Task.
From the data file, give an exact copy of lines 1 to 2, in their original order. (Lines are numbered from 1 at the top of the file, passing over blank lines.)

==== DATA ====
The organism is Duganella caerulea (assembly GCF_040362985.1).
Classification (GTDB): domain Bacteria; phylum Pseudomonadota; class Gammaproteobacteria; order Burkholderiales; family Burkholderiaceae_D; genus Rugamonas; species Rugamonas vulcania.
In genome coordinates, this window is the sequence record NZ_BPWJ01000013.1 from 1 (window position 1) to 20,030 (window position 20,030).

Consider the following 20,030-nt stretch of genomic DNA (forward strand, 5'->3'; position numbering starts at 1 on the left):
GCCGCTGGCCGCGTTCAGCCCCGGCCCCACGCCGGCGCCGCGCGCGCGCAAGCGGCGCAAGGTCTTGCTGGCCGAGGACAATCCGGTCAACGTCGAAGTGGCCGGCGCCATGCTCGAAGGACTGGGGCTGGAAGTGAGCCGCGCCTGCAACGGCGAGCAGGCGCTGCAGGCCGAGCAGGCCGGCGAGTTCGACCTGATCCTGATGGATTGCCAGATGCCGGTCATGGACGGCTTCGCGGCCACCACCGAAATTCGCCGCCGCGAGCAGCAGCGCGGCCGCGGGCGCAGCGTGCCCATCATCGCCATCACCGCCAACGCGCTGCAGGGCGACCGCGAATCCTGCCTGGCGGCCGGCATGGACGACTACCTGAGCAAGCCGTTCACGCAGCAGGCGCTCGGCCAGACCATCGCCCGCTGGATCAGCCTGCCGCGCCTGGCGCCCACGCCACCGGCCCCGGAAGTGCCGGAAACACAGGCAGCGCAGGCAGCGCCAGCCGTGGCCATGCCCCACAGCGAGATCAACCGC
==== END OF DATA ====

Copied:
The organism is Duganella caerulea (assembly GCF_040362985.1).
Classification (GTDB): domain Bacteria; phylum Pseudomonadota; class Gammaproteobacteria; order Burkholderiales; family Burkholderiaceae_D; genus Rugamonas; species Rugamonas vulcania.